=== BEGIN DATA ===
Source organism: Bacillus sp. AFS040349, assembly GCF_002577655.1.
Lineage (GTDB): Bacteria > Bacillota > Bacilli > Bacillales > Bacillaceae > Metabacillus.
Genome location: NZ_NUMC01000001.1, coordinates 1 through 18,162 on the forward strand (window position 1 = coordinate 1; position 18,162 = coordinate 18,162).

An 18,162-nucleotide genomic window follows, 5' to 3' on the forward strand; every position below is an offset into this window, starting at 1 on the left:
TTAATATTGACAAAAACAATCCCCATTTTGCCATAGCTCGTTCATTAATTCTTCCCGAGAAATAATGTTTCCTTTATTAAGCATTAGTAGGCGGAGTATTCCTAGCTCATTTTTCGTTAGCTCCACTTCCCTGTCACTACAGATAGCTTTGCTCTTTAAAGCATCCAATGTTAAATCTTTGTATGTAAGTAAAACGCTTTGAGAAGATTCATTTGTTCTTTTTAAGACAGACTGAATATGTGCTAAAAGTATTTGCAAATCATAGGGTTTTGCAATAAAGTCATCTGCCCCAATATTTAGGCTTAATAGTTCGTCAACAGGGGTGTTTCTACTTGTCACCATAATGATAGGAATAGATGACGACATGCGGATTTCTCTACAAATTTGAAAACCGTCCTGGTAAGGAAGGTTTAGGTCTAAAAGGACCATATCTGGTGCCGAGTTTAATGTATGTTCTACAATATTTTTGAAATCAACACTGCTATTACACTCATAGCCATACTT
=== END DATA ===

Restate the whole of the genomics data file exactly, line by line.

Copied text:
Source organism: Bacillus sp. AFS040349, assembly GCF_002577655.1.
Lineage (GTDB): Bacteria > Bacillota > Bacilli > Bacillales > Bacillaceae > Metabacillus.
Genome location: NZ_NUMC01000001.1, coordinates 1 through 18,162 on the forward strand (window position 1 = coordinate 1; position 18,162 = coordinate 18,162).

An 18,162-nucleotide genomic window follows, 5' to 3' on the forward strand; every position below is an offset into this window, starting at 1 on the left:
TTAATATTGACAAAAACAATCCCCATTTTGCCATAGCTCGTTCATTAATTCTTCCCGAGAAATAATGTTTCCTTTATTAAGCATTAGTAGGCGGAGTATTCCTAGCTCATTTTTCGTTAGCTCCACTTCCCTGTCACTACAGATAGCTTTGCTCTTTAAAGCATCCAATGTTAAATCTTTGTATGTAAGTAAAACGCTTTGAGAAGATTCATTTGTTCTTTTTAAGACAGACTGAATATGTGCTAAAAGTATTTGCAAATCATAGGGTTTTGCAATAAAGTCATCTGCCCCAATATTTAGGCTTAATAGTTCGTCAACAGGGGTGTTTCTACTTGTCACCATAATGATAGGAATAGATGACGACATGCGGATTTCTCTACAAATTTGAAAACCGTCCTGGTAAGGAAGGTTTAGGTCTAAAAGGACCATATCTGGTGCCGAGTTTAATGTATGTTCTACAATATTTTTGAAATCAACACTGCTATTACACTCATAGCCATACTT